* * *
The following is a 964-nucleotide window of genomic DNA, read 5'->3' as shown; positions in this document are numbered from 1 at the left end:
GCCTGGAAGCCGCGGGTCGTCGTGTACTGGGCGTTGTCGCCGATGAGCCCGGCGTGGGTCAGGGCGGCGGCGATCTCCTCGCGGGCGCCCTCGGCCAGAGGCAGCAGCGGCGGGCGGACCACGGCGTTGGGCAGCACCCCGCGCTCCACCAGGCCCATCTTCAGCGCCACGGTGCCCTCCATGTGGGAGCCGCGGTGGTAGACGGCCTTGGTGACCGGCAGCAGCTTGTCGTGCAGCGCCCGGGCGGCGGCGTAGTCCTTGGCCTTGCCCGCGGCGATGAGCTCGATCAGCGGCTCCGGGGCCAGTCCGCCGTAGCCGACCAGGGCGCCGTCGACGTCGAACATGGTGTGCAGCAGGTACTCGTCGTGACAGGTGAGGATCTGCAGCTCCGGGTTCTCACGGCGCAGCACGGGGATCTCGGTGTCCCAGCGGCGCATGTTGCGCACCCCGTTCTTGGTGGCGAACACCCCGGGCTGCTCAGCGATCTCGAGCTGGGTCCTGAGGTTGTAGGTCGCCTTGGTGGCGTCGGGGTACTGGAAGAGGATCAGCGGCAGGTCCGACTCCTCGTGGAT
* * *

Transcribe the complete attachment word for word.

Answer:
The following is a 964-nucleotide window of genomic DNA, read 5'->3' as shown; positions in this document are numbered from 1 at the left end:
GCCTGGAAGCCGCGGGTCGTCGTGTACTGGGCGTTGTCGCCGATGAGCCCGGCGTGGGTCAGGGCGGCGGCGATCTCCTCGCGGGCGCCCTCGGCCAGAGGCAGCAGCGGCGGGCGGACCACGGCGTTGGGCAGCACCCCGCGCTCCACCAGGCCCATCTTCAGCGCCACGGTGCCCTCCATGTGGGAGCCGCGGTGGTAGACGGCCTTGGTGACCGGCAGCAGCTTGTCGTGCAGCGCCCGGGCGGCGGCGTAGTCCTTGGCCTTGCCCGCGGCGATGAGCTCGATCAGCGGCTCCGGGGCCAGTCCGCCGTAGCCGACCAGGGCGCCGTCGACGTCGAACATGGTGTGCAGCAGGTACTCGTCGTGACAGGTGAGGATCTGCAGCTCCGGGTTCTCACGGCGCAGCACGGGGATCTCGGTGTCCCAGCGGCGCATGTTGCGCACCCCGTTCTTGGTGGCGAACACCCCGGGCTGCTCAGCGATCTCGAGCTGGGTCCTGAGGTTGTAGGTCGCCTTGGTGGCGTCGGGGTACTGGAAGAGGATCAGCGGCAGGTCCGACTCCTCGTGGAT